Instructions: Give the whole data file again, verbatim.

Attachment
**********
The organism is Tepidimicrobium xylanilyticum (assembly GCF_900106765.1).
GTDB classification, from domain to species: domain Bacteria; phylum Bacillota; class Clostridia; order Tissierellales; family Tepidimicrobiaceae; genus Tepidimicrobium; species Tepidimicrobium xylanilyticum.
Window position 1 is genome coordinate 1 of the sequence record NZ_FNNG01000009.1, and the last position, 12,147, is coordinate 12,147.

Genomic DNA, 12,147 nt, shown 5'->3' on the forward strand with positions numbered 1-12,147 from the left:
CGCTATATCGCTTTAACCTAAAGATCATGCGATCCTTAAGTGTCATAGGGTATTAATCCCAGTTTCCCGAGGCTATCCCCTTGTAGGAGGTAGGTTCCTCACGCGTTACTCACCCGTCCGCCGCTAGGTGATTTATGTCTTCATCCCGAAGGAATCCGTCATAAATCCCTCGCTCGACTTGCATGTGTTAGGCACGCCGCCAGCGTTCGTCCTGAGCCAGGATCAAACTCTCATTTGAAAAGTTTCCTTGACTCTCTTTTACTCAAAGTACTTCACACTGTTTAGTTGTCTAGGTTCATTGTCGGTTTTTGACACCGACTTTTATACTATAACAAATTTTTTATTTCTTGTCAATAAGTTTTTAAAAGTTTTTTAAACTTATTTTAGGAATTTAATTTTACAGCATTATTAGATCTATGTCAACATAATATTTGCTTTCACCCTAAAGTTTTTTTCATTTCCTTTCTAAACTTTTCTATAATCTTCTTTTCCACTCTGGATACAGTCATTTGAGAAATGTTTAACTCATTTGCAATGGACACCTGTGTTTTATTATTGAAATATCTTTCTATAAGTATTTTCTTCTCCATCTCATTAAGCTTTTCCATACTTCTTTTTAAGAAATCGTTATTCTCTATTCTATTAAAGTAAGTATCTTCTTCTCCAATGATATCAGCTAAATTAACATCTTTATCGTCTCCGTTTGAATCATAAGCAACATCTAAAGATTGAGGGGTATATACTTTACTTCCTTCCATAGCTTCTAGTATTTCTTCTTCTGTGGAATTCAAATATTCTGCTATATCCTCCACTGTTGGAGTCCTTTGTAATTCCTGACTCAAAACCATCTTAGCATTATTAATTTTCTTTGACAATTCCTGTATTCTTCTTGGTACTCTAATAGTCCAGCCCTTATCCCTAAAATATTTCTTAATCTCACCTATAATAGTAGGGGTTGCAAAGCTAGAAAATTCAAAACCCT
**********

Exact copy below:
The organism is Tepidimicrobium xylanilyticum (assembly GCF_900106765.1).
GTDB classification, from domain to species: domain Bacteria; phylum Bacillota; class Clostridia; order Tissierellales; family Tepidimicrobiaceae; genus Tepidimicrobium; species Tepidimicrobium xylanilyticum.
Window position 1 is genome coordinate 1 of the sequence record NZ_FNNG01000009.1, and the last position, 12,147, is coordinate 12,147.

Genomic DNA, 12,147 nt, shown 5'->3' on the forward strand with positions numbered 1-12,147 from the left:
CGCTATATCGCTTTAACCTAAAGATCATGCGATCCTTAAGTGTCATAGGGTATTAATCCCAGTTTCCCGAGGCTATCCCCTTGTAGGAGGTAGGTTCCTCACGCGTTACTCACCCGTCCGCCGCTAGGTGATTTATGTCTTCATCCCGAAGGAATCCGTCATAAATCCCTCGCTCGACTTGCATGTGTTAGGCACGCCGCCAGCGTTCGTCCTGAGCCAGGATCAAACTCTCATTTGAAAAGTTTCCTTGACTCTCTTTTACTCAAAGTACTTCACACTGTTTAGTTGTCTAGGTTCATTGTCGGTTTTTGACACCGACTTTTATACTATAACAAATTTTTTATTTCTTGTCAATAAGTTTTTAAAAGTTTTTTAAACTTATTTTAGGAATTTAATTTTACAGCATTATTAGATCTATGTCAACATAATATTTGCTTTCACCCTAAAGTTTTTTTCATTTCCTTTCTAAACTTTTCTATAATCTTCTTTTCCACTCTGGATACAGTCATTTGAGAAATGTTTAACTCATTTGCAATGGACACCTGTGTTTTATTATTGAAATATCTTTCTATAAGTATTTTCTTCTCCATCTCATTAAGCTTTTCCATACTTCTTTTTAAGAAATCGTTATTCTCTATTCTATTAAAGTAAGTATCTTCTTCTCCAATGATATCAGCTAAATTAACATCTTTATCGTCTCCGTTTGAATCATAAGCAACATCTAAAGATTGAGGGGTATATACTTTACTTCCTTCCATAGCTTCTAGTATTTCTTCTTCTGTGGAATTCAAATATTCTGCTATATCCTCCACTGTTGGAGTCCTTTGTAATTCCTGACTCAAAACCATCTTAGCATTATTAATTTTCTTTGACAATTCCTGTATTCTTCTTGGTACTCTAATAGTCCAGCCCTTATCCCTAAAATATTTCTTAATCTCACCTATAATAGTAGGGGTTGCAAAGCTAGAAAATTCAAAACCCT